Grace Paley chewed gum while her citation was read at Saturday night's PEN/Faulkner Awards and began a reading of one of her stories with the warning "It's not so jolly either, but it's okay."
William Gaddis refused to read a selection of his work, saying he was a writer, not a performer. PEN award winner Peter Taylor did read from a story, but only after apologizing for the prewritten speech he would first deliver.
"I could speak these words in a heartfelt, hesitant fashion, but it would take a long time," said the author of "The Old Forest and Other Stories." "I'm going to read them quickly, in a simulated heartfelt fashion."
Like all award ceremonies, the PEN/Faulkner had its moments of high Gothic self-seriousness -- but they were the exception, perhaps because PEN is an organization of writers and its award is judged by writers. At this event the handing over of a citation and check was more like a family toasting itself than a patron bestowing praise.
"PEN is an attempt to turn the asylum of literature over to its inmates," explained novelist and PEN/Faulkner Foundation Chairman Robert Stone to the audience of about 250 gathered at the Folger Shakespeare Library.
One thing was learned that night: In the asylum of literature, there are no forks.
"I guess they're hoping to have a lot of leftovers," last year's winner, Tobias Wolff, said at the postceremony buffet as he looked longingly at unattainable seafood salad, quivering green caviar mousse and marinated mushrooms. One guest asked a waiter whether any utensils would be forthcoming and was told with disdain, "There are crackers!" But most found the crackers insufficient and turned to the faint comfort of toothpicks.
The Great Hall of the Folger had been turned over completely to food and literary gossip, one gaggle of literati pressing round a large wagon of fresh fruit, whipped cream and chocolate with a seriousness of intent reminiscent of scholars attacking a text.
"This is not a country that gives great awards to its artists," said judge Alice Adams, standing by the roast beef. The PEN/Faulkner provides both a little extra cash ($1,000 to the nominees, $5,000 to the winners) and recognition. Sometimes it directs the light of public attention toward books that have been largely ignored.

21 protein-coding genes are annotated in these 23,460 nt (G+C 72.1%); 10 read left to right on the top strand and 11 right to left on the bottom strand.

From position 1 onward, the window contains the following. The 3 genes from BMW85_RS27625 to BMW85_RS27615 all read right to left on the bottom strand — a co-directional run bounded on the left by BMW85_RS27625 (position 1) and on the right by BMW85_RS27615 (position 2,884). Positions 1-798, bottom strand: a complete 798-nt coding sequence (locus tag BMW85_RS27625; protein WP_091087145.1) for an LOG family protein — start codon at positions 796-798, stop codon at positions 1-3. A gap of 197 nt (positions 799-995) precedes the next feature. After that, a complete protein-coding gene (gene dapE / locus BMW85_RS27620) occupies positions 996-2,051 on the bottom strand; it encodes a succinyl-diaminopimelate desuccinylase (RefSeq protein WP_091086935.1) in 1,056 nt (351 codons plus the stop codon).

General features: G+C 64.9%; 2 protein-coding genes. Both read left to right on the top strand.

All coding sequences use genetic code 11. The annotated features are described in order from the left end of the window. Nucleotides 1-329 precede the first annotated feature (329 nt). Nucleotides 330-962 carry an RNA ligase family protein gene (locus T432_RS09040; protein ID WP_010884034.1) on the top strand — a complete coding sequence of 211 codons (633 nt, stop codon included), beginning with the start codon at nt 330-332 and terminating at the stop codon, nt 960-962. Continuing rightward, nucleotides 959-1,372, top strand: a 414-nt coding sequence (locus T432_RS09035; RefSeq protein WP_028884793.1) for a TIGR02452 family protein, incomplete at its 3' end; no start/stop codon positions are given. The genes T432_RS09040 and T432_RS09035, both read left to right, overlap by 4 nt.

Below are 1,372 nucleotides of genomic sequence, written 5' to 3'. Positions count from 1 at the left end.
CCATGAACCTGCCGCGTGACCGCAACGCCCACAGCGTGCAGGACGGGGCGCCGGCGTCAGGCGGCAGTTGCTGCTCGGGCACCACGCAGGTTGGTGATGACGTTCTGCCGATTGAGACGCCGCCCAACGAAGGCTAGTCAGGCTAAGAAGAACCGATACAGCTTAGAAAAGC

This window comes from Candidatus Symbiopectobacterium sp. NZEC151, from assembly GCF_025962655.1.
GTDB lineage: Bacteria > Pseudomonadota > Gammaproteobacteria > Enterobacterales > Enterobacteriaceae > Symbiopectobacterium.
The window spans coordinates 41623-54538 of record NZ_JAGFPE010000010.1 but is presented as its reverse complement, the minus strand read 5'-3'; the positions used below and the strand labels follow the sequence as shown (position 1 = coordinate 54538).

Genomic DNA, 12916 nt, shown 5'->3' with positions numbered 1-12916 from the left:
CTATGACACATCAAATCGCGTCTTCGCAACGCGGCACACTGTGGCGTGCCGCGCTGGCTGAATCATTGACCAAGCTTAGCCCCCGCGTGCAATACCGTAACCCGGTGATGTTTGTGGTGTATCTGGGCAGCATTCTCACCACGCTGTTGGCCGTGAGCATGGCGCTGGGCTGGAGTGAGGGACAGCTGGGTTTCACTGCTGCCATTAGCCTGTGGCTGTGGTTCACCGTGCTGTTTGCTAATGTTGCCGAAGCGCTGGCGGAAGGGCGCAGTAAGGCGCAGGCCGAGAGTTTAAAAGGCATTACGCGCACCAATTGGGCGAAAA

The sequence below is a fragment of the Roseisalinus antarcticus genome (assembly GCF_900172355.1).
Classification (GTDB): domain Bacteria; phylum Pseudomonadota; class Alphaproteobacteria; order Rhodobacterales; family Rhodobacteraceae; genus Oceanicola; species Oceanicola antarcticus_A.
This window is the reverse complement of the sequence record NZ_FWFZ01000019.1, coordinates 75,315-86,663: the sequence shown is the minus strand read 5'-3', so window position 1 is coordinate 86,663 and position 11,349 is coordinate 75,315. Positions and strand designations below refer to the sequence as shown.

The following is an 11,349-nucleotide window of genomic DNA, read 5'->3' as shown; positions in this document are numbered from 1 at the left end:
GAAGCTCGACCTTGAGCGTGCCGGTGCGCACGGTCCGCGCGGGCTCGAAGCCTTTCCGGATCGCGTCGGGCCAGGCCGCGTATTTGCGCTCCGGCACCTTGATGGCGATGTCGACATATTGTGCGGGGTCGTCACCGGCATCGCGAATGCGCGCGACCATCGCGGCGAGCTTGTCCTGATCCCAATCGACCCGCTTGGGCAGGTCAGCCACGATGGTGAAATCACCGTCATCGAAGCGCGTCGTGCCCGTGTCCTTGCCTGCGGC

No one had reviewed Tobias Wolff's "The Barracks Thief" when it won last year. "I hadn't had much hope it would be reviewed," he said, "because it was so small. It was just 100 pages long. Books of that length are looked on as 'literary' and are not reviewed."
The recalcitrant reader Gaddis, author of "Carpenter's Gothic," referred to the PEN/Faulkner as an "elitist" award, but hurried to add, "If I say an elitist award, just wait for me a moment." He then recalled that when his second novel won the now-defunct National Book Award, he asked his publisher whether he thought it would help the sales. "Your book is already pegged as elitist and difficult," the publisher said. "It'll probably scare off the few other people who might have read it."
For judges Adams, Richard Bausch and Beverly Lowry, the event was a celebration of release from a year of literary servitude. The three novelists read more than 200 books before picking the six nominees. The other nominees were Helen Norris and the absent Hugh Nissenson and Larry McMurtry, whose "Lonesome Dove" won this year's Pulitzer Prize.
"If writers don't do this for each other," Lowry told the audience, "the job will be turned over to critics, professors, and then where would we all be?"
Lowry said she started the year of reading with great enthusiasm. "By about December, the job had run quite heavy, and I began to wonder about my sense this would be a joyous task. By January, when the last box came, I felt like the cat after he has made love with the skunk and says, 'I've enjoyed about all of this I can stand.' "